Stephanie Stockman, Blogging NASA
Stephanie Stockman thinks that she’s got the coolest job in the world, and I’d reckon most space buffs would agree. She’s working at NASA, and she’s blogging as well as twittering it. I first heard of the “Send Your Name to the Moon” project NASA was doing via Twitter, and then it ended up on The Blog Herald as a news story. Now, a million names have been collected and the project, be it PR stunt to secure more NASA funding or not, is certainly a success, and a great way for the public to be part of the space stuff that’s going on. There is still time, by the way, the project have been extended to July 25.
I don’t know about you, but I don’t need more than that to get curious, so I went ahead and did this interview with Stephanie, about blogging NASA, and more. Enjoy.
First of all, tell us a little about yourself and what you do, preferably in layman’s terms…
I work for Science Systems and Applications, Inc (SSAI) as a contractor at NASA Goddard Space Flight Center in Greenbelt, Maryland. I have a background in geology and science education. I stared working at Goddard part time when I was a geology graduate student. I was mapping craters and other geologic features on Mars using images from the Viking Orbiters. I was also teaching part time at a community college and had started doing summer workshops for middle school earth science teachers. It was a combination of classroom work, and field trips.
At Goddard, I was supposed to get funding to analyze data from a spacecraft called Mars Observer. NASA lost contact with it right before it was supposed to go into orbit around Mars. Long story short… there was no data to analyze. That was in 1993. I started spending my time doing more on the education side at Goddard, working with a number of small projects part time. By 1997 I was full time with SSAI as the Education Coordinator for the Laboratory for Terrestrial Physics at Goddard.
Since then I have worked with a variety of NASA mission in Earth and space science including Landsat 7 (land remote sensing), EOS Aura (atmospheric chemistry), MESSENGER (mission to Mercury), New Horizons (mission to Pluto) and Lunar Reconnaissance Orbiter (LRO). I develop and implement education and outreach programs for these missions. I have a small team and we work with formal educators, museums and planetariums, film makers, youth groups and the general public to engage people in our missions. I have seen two spacecraft launch from Kennedy Space Center – MESSENGER and New Horizons. I have worked in Alaska with high school students who helped us conduct an investigation on earthquake hazards and was part of a team the developed an exhibit on the atmosphere for the Smithsonian Natural History Museum. I believe I have one of the coolest jobs in the world.. where I can be on the cutting edge of scientific discovery and be able to share that with everyone.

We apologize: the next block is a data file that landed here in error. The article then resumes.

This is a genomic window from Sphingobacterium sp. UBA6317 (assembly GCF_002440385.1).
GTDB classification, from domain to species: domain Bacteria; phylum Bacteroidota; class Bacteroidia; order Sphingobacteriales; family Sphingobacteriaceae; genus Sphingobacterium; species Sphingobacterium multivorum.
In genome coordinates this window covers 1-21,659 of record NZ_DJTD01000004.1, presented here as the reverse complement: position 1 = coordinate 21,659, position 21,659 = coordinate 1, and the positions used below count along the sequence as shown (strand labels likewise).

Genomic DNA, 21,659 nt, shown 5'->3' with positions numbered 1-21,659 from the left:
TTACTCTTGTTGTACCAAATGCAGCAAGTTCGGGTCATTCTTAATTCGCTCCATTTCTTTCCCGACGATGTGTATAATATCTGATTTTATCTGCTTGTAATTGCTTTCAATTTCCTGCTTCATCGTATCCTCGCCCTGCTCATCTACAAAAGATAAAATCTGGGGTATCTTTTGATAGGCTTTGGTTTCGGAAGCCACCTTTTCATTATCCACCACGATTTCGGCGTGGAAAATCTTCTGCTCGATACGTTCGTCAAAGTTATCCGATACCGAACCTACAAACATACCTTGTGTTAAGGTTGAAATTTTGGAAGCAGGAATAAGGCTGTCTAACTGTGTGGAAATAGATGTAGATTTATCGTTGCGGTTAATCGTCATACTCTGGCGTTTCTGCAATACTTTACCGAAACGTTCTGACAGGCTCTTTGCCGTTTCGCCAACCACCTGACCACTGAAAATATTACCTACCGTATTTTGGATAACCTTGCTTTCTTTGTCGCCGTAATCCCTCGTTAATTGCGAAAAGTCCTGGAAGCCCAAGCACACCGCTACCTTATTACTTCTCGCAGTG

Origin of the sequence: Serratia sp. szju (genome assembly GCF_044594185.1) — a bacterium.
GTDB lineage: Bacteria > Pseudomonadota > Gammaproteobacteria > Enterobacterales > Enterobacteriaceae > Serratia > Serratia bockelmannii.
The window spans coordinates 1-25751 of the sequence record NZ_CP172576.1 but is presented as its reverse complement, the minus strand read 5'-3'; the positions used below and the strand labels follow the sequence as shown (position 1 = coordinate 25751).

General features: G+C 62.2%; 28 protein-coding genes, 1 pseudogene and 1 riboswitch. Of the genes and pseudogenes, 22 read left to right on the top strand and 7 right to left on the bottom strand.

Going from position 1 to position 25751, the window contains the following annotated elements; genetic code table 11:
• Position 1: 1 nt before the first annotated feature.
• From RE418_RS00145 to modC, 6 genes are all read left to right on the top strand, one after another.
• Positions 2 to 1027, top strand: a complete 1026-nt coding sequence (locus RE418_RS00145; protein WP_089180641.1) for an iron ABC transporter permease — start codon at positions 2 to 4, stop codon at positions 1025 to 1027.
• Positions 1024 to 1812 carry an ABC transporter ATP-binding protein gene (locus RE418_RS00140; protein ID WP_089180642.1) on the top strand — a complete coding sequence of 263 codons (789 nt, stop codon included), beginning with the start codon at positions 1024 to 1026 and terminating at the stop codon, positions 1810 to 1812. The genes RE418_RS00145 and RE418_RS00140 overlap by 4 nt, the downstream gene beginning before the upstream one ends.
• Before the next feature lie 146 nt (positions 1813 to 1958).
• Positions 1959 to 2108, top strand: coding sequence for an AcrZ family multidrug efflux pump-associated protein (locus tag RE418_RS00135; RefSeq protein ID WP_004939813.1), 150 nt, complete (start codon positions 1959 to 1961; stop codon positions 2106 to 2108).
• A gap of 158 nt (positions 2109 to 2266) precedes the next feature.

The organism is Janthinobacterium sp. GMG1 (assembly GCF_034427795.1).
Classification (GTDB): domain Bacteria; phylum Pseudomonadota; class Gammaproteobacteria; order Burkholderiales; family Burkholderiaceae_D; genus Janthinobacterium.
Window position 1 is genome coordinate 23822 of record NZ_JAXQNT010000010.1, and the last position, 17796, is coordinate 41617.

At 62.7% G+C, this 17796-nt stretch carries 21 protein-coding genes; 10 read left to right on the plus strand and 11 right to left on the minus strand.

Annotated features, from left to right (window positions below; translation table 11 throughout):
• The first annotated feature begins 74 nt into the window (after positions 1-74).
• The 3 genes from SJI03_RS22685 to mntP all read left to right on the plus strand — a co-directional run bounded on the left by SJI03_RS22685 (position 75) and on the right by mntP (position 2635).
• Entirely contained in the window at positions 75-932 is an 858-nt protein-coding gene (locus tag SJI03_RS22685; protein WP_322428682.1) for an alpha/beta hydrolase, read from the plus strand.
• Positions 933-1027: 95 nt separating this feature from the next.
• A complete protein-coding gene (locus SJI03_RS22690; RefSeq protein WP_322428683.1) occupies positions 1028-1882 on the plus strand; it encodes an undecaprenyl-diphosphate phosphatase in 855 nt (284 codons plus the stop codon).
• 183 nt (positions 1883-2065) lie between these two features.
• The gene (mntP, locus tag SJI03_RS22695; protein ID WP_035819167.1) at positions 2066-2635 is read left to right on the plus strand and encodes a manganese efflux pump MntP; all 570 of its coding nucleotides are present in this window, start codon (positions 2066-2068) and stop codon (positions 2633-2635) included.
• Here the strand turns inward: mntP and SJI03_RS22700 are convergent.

You’re blogging your NASA experience. Why is that?
We are always looking for new ways to reach different audiences. I kept hearing about Web 2.0 but really didn’t know what it was all about. I start the Adventures in Earth and Space blog as another way to reach educators. We do newsletters and have websites and conduct workshops, but that’s still a relatively small audience. I thought a blog might catch people’s interest and encourage them to take a closer look at our education materials and our missions.
Around the same time I signed up for YouTube and Twitter. I was really looking at a variety of ways getting the word out. When I first got on twitter I followed mainly teachers and I used Twitter to promote the blog and to get out the word on opportunities for educators or upcoming mission events. My list has greatly expanded since then, as I learned more about how social media works. I am amazed at the public response to “Send your Name to the Moon” and how through twitter it is ending up posted on blogs all over the world.
The “Send your Name to the Moon” project is really cool, and a great PR stunt. What sparked the campaign, and is there a social media plan to get it out there?
Thanks! The idea came from several places. The engineers on the LRO project suggested sending names and I had worked with the New Horizons mission to Pluto, where they sent names on their spacecraft. Our plans to “get it out there” included working with the Planetary Society, coordinating a press release and new webpage with NASA Headquarters as well as utilizing social media. Part to the social media plan was simple.. I started tweeting about “Send Your Name to the Moon” as soon as the press release went out and I set up a “Send Your Name” group on facebook. I was amazed at how many bloggers on twitter picked up the story from twitter and posted the info on their blogs!
Just recently we also set up an LRO twitter site, and I discovered three other facebook groups promoting “Send Your Name to the Moon”.
Note: The “Send Your Name to the Moon” project was just extended to July 25, so there’s still time!